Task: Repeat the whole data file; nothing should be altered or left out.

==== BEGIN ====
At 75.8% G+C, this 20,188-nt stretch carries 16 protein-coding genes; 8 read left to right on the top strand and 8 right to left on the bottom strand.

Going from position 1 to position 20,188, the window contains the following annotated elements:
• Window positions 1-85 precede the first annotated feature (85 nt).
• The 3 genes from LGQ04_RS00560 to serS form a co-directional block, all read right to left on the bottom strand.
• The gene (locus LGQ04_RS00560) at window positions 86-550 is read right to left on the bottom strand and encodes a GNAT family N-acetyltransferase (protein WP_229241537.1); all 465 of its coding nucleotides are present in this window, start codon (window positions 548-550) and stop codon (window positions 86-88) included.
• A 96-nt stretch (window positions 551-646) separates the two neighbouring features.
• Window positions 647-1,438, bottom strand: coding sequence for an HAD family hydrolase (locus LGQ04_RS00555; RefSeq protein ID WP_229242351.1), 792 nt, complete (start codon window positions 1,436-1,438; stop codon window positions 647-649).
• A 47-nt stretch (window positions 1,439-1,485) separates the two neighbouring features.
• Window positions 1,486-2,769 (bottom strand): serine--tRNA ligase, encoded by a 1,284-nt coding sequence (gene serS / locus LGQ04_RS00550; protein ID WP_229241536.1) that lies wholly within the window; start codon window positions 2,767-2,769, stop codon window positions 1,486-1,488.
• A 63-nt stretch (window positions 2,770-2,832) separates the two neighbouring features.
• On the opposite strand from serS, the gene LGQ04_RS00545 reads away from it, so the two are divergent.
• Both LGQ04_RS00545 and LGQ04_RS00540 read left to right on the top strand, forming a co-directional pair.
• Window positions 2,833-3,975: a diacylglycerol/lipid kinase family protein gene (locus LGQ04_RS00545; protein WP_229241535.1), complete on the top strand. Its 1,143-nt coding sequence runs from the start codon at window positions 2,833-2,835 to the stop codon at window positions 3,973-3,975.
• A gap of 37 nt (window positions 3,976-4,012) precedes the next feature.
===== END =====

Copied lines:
At 75.8% G+C, this 20,188-nt stretch carries 16 protein-coding genes; 8 read left to right on the top strand and 8 right to left on the bottom strand.

Going from position 1 to position 20,188, the window contains the following annotated elements:
• Window positions 1-85 precede the first annotated feature (85 nt).
• The 3 genes from LGQ04_RS00560 to serS form a co-directional block, all read right to left on the bottom strand.
• The gene (locus LGQ04_RS00560) at window positions 86-550 is read right to left on the bottom strand and encodes a GNAT family N-acetyltransferase (protein WP_229241537.1); all 465 of its coding nucleotides are present in this window, start codon (window positions 548-550) and stop codon (window positions 86-88) included.
• A 96-nt stretch (window positions 551-646) separates the two neighbouring features.
• Window positions 647-1,438, bottom strand: coding sequence for an HAD family hydrolase (locus LGQ04_RS00555; RefSeq protein ID WP_229242351.1), 792 nt, complete (start codon window positions 1,436-1,438; stop codon window positions 647-649).
• A 47-nt stretch (window positions 1,439-1,485) separates the two neighbouring features.
• Window positions 1,486-2,769 (bottom strand): serine--tRNA ligase, encoded by a 1,284-nt coding sequence (gene serS / locus LGQ04_RS00550; protein ID WP_229241536.1) that lies wholly within the window; start codon window positions 2,767-2,769, stop codon window positions 1,486-1,488.
• A 63-nt stretch (window positions 2,770-2,832) separates the two neighbouring features.
• On the opposite strand from serS, the gene LGQ04_RS00545 reads away from it, so the two are divergent.
• Both LGQ04_RS00545 and LGQ04_RS00540 read left to right on the top strand, forming a co-directional pair.
• Window positions 2,833-3,975: a diacylglycerol/lipid kinase family protein gene (locus LGQ04_RS00545; protein WP_229241535.1), complete on the top strand. Its 1,143-nt coding sequence runs from the start codon at window positions 2,833-2,835 to the stop codon at window positions 3,973-3,975.
• A gap of 37 nt (window positions 3,976-4,012) precedes the next feature.